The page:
Medical Center in Philadelphia opens a new emergency room with the help of apron-related programs

NEW YORK — The medical center in Philadelphia that opened with a “brutal” amputation program has become the site of a new program to alleviate the pain of the city’s opioid overdose crisis.

The emergency room at Mercy Medical Center has become a place where people who are receiving medical treatment in a rehabilitation center can seek help for their opioid use, officials said Thursday.

The center opened Thursday, two weeks after the city approved a $1.9 billion injection of $8.2 billion in federal funds into opioid treatment.

That funding will be used to build a 24-bed emergency room for the chronically ill, which will be able to treat more than 4,000 people. 

“We’re hoping to make the transition to a hospital where they can get help for the opioid addiction crisis,” said Kelly Houlihan, director of operations for Mercy, which was founded by the Rev. James McLean and is the only health care facility in Philadelphia where opioid overdoses are a major health concern. 

Dr. Houlighan said the hospital’s first patient is expected in a week.

The new facility, which opened in December, will include a 24/7 opioid clinic, and its staff will be trained in the use of pain medications to treat patients who have overdosed on heroin, fentanyl, morphine and oxycodone, the drugs that caused the overdose in which the person dies. 

The program will also provide support to people with other health problems, including those who are taking opioid medications to manage their pain and anxiety, said Dr. John Gantt, director and medical director of Mercy Medical. 

Houlihin said Mercy has trained a team of nurses, doctors and other health care professionals in how to provide pain medication to those in need of it.

“It’s a very challenging situation for our community and we’re taking every step we can to make sure we have the support to help these people who have a hard time getting medical treatment, she said.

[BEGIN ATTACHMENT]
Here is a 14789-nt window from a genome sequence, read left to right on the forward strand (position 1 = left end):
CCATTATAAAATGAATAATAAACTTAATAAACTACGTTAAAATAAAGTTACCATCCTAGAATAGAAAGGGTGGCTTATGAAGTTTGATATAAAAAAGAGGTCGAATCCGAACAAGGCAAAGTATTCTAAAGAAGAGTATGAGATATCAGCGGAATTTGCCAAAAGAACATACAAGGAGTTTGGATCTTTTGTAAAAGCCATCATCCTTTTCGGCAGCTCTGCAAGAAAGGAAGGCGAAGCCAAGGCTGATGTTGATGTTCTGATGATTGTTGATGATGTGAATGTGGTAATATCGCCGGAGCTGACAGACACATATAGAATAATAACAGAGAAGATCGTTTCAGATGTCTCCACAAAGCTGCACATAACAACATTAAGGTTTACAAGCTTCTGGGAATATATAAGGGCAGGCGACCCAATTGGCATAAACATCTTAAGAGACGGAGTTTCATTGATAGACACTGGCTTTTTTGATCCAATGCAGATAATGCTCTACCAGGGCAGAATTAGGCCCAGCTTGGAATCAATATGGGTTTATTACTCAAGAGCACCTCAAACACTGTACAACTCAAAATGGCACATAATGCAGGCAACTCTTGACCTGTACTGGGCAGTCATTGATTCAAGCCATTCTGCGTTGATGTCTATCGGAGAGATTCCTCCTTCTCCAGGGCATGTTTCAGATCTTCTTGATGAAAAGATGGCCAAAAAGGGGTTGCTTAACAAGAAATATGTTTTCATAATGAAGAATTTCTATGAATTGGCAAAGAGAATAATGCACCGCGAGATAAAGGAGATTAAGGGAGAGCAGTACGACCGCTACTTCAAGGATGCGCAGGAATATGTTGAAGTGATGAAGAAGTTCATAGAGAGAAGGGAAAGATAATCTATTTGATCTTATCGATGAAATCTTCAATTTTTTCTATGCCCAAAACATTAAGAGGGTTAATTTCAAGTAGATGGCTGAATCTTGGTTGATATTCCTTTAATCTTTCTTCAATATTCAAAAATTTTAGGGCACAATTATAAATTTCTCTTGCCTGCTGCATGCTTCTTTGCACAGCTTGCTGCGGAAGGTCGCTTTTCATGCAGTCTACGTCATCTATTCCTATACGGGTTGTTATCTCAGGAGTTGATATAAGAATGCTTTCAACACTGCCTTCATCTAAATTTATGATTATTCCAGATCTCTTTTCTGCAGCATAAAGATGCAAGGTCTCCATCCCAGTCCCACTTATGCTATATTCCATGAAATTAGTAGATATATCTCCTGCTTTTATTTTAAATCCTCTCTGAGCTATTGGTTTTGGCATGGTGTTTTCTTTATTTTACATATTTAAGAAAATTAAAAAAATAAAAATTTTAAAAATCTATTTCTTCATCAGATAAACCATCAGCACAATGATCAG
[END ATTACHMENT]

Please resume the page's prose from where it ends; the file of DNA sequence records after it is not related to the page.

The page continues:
Reached by phone Thursday, Houli said Mercy plans to offer the same services to its patients who are in other rehab facilities. 

A woman with a leg amputated from a gunshot wound at Mercy, Wednesday, Feb. 11, 2018.

The program will begin with three patients in a recovery center and expand to include patients in the hospital and a nursing home.

The facility, located at the corner of West 25th Street and North Street in Philadelphia, opened in October with $8 million in federal funding.

Its budget is $9.2 million.

Houligahn said the facility is one of the first centers in the country to offer services to opioid users. 

Maddie Kallstrom, an administrator with the Pennsylvania Coalition for Addiction Recovery, said she had been working on a patient advocacy group called Mercy for 20 years.

She said she was inspired to launch the organization after seeing the opioid crisis firsthand. 

Kallstrom said she has heard from patients who had their legs amputated, but the amputation has taken years to heal.”

People have been able to get their leg back.

They’ve been able in some cases to get them into jobs,” she said Thursday morning. 

She said many patients will be getting their amputations before they can fully recover, but she also said that the recovery program will help them regain some of their independence. 

There is no set timeline for when the program will be implemented, but it is expected to take about six months. 

Gantt said Mercy Medical’s addiction rehab program will include three patients who will be taken to a rehabilitation facility in the city, where they will be treated with pain medication. 

“That will take a few years.” “

The primary goal is to help patients regain some independence,” Gantting said.

“That will take a few years.”

The program’s first step will be a new center at the Philadelphia Health System, which has opened in 2017 with a $2 million injection of federal funds.

The center, located in the West End section of Philadelphia, will open this week.

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